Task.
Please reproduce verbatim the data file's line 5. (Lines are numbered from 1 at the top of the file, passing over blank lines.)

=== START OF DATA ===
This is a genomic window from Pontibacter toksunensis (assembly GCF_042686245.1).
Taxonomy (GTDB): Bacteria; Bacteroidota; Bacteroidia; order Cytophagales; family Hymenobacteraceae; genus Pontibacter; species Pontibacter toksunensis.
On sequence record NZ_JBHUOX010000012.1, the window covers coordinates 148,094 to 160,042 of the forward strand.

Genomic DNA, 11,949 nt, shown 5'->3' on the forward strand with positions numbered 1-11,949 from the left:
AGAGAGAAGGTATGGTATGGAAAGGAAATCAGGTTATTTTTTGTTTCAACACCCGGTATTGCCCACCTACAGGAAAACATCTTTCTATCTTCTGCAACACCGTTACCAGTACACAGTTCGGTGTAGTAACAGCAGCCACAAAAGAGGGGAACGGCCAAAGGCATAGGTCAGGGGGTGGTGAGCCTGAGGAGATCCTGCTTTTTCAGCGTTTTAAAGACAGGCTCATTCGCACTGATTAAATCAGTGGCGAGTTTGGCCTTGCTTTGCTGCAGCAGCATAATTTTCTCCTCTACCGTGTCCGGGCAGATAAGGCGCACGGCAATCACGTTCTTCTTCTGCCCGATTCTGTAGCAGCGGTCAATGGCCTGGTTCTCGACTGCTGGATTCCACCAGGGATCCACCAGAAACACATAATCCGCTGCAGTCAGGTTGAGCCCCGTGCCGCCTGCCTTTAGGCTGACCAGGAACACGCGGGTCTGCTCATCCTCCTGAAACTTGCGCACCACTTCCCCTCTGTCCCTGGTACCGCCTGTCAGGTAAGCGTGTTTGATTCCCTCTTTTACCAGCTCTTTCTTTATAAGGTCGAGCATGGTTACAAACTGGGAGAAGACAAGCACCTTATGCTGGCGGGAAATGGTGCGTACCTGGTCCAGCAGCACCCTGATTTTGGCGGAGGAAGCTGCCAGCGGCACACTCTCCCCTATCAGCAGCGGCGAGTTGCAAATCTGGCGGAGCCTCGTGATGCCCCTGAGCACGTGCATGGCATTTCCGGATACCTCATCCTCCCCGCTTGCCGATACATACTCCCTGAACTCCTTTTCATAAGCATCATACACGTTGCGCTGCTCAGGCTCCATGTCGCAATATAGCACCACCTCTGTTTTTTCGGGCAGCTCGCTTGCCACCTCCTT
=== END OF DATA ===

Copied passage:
AGAGAGAAGGTATGGTATGGAAAGGAAATCAGGTTATTTTTTGTTTCAACACCCGGTATTGCCCACCTACAGGAAAACATCTTTCTATCTTCTGCAACACCGTTACCAGTACACAGTTCGGTGTAGTAACAGCAGCCACAAAAGAGGGGAACGGCCAAAGGCATAGGTCAGGGGGTGGTGAGCCTGAGGAGATCCTGCTTTTTCAGCGTTTTAAAGACAGGCTCATTCGCACTGATTAAATCAGTGGCGAGTTTGGCCTTGCTTTGCTGCAGCAGCATAATTTTCTCCTCTACCGTGTCCGGGCAGATAAGGCGCACGGCAATCACGTTCTTCTTCTGCCCGATTCTGTAGCAGCGGTCAATGGCCTGGTTCTCGACTGCTGGATTCCACCAGGGATCCACCAGAAACACATAATCCGCTGCAGTCAGGTTGAGCCCCGTGCCGCCTGCCTTTAGGCTGACCAGGAACACGCGGGTCTGCTCATCCTCCTGAAACTTGCGCACCACTTCCCCTCTGTCCCTGGTACCGCCTGTCAGGTAAGCGTGTTTGATTCCCTCTTTTACCAGCTCTTTCTTTATAAGGTCGAGCATGGTTACAAACTGGGAGAAGACAAGCACCTTATGCTGGCGGGAAATGGTGCGTACCTGGTCCAGCAGCACCCTGATTTTGGCGGAGGAAGCTGCCAGCGGCACACTCTCCCCTATCAGCAGCGGCGAGTTGCAAATCTGGCGGAGCCTCGTGATGCCCCTGAGCACGTGCATGGCATTTCCGGATACCTCATCCTCCCCGCTTGCCGATACATACTCCCTGAACTCCTTTTCATAAGCATCATACACGTTGCGCTGCTCAGGCTCCATGTCGCAATATAGCACCACCTCTGTTTTTTCGGGCAGCTCGCTTGCCACCTCCTT